The EU context of change in state and nation post-1973
Title: The EU context of change in state and nation post-1973
Author: LAFFAN, Brigid
Citation: Niall Ó DOCHARTAIGH, Katy HAYWARD and Elizabeth MEEHAN (eds), Dynamics of political change in Ireland: making and breaking a divided island, London ; New York : Routledge, 2017, Routledge advances in European politics; 130, pp. 44-60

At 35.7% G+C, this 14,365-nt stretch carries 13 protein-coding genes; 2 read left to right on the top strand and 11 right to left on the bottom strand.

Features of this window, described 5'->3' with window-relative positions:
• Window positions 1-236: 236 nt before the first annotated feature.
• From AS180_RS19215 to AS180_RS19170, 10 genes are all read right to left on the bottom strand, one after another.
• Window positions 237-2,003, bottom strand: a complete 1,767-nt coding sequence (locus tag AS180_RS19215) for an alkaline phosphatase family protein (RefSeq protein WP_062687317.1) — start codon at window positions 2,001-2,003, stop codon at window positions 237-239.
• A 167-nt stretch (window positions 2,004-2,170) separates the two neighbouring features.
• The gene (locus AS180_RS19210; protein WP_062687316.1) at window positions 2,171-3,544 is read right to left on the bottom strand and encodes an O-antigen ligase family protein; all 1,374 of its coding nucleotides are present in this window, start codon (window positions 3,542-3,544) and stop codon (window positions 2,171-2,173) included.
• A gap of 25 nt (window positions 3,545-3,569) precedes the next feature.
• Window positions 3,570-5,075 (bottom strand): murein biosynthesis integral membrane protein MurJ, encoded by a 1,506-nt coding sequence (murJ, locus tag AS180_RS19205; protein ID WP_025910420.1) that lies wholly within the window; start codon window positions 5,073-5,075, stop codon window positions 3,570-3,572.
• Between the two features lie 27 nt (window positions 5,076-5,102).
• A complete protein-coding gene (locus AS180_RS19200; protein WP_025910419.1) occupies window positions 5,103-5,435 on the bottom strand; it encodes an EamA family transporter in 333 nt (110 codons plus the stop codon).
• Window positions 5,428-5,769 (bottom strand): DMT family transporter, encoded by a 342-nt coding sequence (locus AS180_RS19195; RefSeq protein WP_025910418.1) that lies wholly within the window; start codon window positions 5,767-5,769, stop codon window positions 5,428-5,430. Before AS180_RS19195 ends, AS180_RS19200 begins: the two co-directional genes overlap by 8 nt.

The aim of this chapter is to analyse the impact of EU membership over forty years ago on state and nation in Ireland. This is challenging because the relationship between state and nation is highly contingent and complex. In addition the Union is a distinctive polity – not a traditional nation state but a form of political order that has traces of both state and nation. Moreover, the EU has not been a static polity but has concluded five major treaty changes, transformative economic programmes, and the addition of nineteen new member states since its inception. Change in the EU was driven not only by functional pressures, policy problems but also by the commitment to 'ever closer union' contained in the treaties. Thus, European integration is both process and project and there are powerful political and economic forces that favour and promote further integration among the member states and their regions. The academic literature on European integration is characterized by major disputes concerning the nature of the EU and its impact on state and nation. This is not surprising because the Union defies simple categorization and is highly novel and experimental. One view is that 'as a process, European integration has a transformative impact on the European state system and its constituent units'. Another is that notwithstanding over 60 years of formal European integration, 'the effects of European integration on identities and public spheres appear to be weak' and that 'national ideas and identities are deeply entrenched and resistant to change'. What is clear is that the process of European integration is neither linear nor inexorable. It is subject to the push and pull of domestic and international politics and political economy, goes in multiple directions and is characterized by waves of contestation and tension. Its impact on the domestic is stronger in some dimensions than others and the specificity of each member state matters: size, history, level of prosperity and geographical location. Although neighbouring islands, historical experience has meant that Ireland and the UK had different motivations for joining the EU and different expectations of what membership meant. The cross-over between the two states is of course found in Northern Ireland, a devolved region within the United Kingdom but a contested territory given the commitment of nationalists within Northern Ireland to Irish unity and the manner in which a United Ireland was part of the official nationalism of the Irish state. Moreover, Northern Ireland had to fight for a voice on European issues within the UK and the Dublin Government occasionally used its seat at the table to address issues of significance to Northern Ireland.
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